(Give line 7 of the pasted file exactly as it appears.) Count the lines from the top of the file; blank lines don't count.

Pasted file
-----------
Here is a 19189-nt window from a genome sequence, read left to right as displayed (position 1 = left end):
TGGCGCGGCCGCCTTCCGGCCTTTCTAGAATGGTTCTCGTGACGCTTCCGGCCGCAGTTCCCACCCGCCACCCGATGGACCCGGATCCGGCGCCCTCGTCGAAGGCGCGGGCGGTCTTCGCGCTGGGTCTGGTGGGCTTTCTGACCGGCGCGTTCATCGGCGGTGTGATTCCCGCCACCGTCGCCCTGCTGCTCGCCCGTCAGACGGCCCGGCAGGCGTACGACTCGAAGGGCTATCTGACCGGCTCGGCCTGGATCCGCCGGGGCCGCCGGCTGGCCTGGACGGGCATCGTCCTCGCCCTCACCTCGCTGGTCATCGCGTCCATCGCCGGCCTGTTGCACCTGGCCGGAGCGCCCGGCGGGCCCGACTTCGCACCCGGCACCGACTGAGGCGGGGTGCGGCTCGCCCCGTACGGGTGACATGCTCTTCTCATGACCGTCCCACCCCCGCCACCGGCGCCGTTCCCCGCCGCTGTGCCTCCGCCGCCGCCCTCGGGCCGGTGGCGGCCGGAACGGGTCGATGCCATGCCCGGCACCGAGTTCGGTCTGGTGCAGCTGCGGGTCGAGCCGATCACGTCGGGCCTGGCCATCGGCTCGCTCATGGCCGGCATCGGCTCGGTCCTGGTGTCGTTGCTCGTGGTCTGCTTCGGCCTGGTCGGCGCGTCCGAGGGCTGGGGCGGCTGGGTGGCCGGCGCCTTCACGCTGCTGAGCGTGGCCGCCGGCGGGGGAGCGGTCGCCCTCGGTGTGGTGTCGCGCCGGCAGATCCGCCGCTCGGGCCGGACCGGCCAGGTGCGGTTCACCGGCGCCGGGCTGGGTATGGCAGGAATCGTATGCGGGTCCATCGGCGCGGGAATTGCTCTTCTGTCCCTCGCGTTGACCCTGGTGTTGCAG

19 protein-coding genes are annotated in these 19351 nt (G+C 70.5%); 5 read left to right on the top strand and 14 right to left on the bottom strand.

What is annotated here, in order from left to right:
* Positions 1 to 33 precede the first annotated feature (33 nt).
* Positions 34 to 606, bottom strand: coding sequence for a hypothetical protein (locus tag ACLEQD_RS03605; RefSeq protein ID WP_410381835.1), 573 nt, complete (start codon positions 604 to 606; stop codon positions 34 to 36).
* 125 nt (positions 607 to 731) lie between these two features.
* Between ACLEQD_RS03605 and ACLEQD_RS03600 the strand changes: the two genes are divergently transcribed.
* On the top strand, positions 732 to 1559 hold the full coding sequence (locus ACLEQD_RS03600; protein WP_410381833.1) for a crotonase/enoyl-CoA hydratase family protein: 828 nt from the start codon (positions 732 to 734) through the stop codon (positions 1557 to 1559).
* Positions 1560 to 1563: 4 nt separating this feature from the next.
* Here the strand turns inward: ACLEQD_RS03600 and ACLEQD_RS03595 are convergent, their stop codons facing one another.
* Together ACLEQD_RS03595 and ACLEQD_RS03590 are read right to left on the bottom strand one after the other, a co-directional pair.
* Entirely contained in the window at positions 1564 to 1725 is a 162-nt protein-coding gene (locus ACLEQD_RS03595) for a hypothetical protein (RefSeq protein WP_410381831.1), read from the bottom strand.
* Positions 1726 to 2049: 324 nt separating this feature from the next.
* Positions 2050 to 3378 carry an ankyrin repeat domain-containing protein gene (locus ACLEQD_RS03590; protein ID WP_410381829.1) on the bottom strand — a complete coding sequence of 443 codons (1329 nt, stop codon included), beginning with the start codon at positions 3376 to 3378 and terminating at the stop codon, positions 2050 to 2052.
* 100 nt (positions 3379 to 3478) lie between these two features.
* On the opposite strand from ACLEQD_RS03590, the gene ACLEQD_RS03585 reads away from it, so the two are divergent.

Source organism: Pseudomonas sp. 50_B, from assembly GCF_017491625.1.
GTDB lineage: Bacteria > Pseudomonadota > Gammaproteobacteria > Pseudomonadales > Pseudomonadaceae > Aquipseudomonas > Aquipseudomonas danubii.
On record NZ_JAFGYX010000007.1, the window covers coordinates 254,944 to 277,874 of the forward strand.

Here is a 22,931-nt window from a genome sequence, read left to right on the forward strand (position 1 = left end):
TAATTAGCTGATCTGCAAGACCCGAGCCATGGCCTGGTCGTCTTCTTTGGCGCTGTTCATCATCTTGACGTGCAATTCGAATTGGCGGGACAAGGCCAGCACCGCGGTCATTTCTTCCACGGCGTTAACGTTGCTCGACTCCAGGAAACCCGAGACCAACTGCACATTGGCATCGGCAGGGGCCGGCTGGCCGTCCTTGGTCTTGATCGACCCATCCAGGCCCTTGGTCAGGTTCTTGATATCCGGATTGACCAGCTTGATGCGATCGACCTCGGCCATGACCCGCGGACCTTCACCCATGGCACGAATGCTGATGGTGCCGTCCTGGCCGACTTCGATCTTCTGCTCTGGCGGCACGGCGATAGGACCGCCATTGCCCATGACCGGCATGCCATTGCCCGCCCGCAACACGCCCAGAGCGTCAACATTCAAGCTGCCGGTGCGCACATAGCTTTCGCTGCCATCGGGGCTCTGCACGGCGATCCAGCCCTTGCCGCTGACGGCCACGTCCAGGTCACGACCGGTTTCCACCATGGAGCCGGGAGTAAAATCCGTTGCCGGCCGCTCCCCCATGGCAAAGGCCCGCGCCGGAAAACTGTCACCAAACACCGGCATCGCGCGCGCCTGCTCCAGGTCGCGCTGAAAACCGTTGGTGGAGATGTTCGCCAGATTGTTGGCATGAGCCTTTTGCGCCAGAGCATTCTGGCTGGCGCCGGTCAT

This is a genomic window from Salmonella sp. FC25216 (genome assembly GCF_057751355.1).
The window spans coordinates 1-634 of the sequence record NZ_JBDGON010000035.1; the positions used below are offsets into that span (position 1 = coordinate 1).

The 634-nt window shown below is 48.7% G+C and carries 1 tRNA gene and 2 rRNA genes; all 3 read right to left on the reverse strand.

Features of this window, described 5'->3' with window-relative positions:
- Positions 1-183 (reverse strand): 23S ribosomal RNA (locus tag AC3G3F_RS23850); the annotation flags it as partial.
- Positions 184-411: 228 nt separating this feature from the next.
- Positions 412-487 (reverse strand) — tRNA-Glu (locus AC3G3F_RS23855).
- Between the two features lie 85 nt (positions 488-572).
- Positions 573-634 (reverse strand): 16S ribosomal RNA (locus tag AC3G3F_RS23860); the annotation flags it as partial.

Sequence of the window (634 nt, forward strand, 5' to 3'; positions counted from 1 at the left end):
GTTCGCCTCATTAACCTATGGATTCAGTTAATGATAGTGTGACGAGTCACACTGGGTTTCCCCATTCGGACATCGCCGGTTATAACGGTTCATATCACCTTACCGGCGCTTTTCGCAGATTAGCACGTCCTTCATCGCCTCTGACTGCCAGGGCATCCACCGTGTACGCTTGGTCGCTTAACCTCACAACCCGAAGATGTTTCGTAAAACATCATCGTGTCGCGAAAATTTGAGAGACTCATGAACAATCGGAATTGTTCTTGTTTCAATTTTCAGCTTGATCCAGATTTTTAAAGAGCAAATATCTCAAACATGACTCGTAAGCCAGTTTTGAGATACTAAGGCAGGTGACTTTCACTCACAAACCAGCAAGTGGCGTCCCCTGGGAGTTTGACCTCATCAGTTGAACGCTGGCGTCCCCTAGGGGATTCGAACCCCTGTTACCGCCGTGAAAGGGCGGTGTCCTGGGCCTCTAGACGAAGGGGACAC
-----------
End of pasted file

* 125 nt (positions 607 to 731) lie between these two features.